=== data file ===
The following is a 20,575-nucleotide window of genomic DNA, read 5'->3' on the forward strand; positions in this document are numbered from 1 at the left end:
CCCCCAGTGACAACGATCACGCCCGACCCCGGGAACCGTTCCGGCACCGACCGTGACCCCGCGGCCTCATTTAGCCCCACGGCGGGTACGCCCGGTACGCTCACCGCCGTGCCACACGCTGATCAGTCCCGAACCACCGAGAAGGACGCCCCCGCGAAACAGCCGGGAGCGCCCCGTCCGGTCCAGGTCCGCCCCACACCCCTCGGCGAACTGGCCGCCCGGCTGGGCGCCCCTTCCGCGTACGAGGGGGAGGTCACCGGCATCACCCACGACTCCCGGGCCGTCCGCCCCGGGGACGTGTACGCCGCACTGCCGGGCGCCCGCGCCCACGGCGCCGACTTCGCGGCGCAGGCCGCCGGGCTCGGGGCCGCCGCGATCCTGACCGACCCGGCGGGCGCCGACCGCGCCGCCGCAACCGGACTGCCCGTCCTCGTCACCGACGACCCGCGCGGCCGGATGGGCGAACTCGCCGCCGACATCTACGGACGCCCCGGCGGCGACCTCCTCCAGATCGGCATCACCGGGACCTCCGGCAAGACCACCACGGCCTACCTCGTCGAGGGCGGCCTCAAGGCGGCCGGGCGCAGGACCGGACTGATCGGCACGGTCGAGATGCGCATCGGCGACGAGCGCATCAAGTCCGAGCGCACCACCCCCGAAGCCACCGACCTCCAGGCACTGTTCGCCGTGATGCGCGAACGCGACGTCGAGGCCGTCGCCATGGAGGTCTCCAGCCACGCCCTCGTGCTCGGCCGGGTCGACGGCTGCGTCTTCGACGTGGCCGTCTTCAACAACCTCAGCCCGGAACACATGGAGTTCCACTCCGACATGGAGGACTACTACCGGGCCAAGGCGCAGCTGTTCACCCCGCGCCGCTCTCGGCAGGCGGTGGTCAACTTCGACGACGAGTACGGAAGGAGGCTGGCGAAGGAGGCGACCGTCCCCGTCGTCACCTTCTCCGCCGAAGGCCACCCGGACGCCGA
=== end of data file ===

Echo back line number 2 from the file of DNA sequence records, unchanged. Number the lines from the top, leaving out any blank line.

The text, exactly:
CCCCCAGTGACAACGATCACGCCCGACCCCGGGAACCGTTCCGGCACCGACCGTGACCCCGCGGCCTCATTTAGCCCCACGGCGGGTACGCCCGGTACGCTCACCGCCGTGCCACACGCTGATCAGTCCCGAACCACCGAGAAGGACGCCCCCGCGAAACAGCCGGGAGCGCCCCGTCCGGTCCAGGTCCGCCCCACACCCCTCGGCGAACTGGCCGCCCGGCTGGGCGCCCCTTCCGCGTACGAGGGGGAGGTCACCGGCATCACCCACGACTCCCGGGCCGTCCGCCCCGGGGACGTGTACGCCGCACTGCCGGGCGCCCGCGCCCACGGCGCCGACTTCGCGGCGCAGGCCGCCGGGCTCGGGGCCGCCGCGATCCTGACCGACCCGGCGGGCGCCGACCGCGCCGCCGCAACCGGACTGCCCGTCCTCGTCACCGACGACCCGCGCGGCCGGATGGGCGAACTCGCCGCCGACATCTACGGACGCCCCGGCGGCGACCTCCTCCAGATCGGCATCACCGGGACCTCCGGCAAGACCACCACGGCCTACCTCGTCGAGGGCGGCCTCAAGGCGGCCGGGCGCAGGACCGGACTGATCGGCACGGTCGAGATGCGCATCGGCGACGAGCGCATCAAGTCCGAGCGCACCACCCCCGAAGCCACCGACCTCCAGGCACTGTTCGCCGTGATGCGCGAACGCGACGTCGAGGCCGTCGCCATGGAGGTCTCCAGCCACGCCCTCGTGCTCGGCCGGGTCGACGGCTGCGTCTTCGACGTGGCCGTCTTCAACAACCTCAGCCCGGAACACATGGAGTTCCACTCCGACATGGAGGACTACTACCGGGCCAAGGCGCAGCTGTTCACCCCGCGCCGCTCTCGGCAGGCGGTGGTCAACTTCGACGACGAGTACGGAAGGAGGCTGGCGAAGGAGGCGACCGTCCCCGTCGTCACCTTCTCCGCCGAAGGCCACCCGGACGCCGA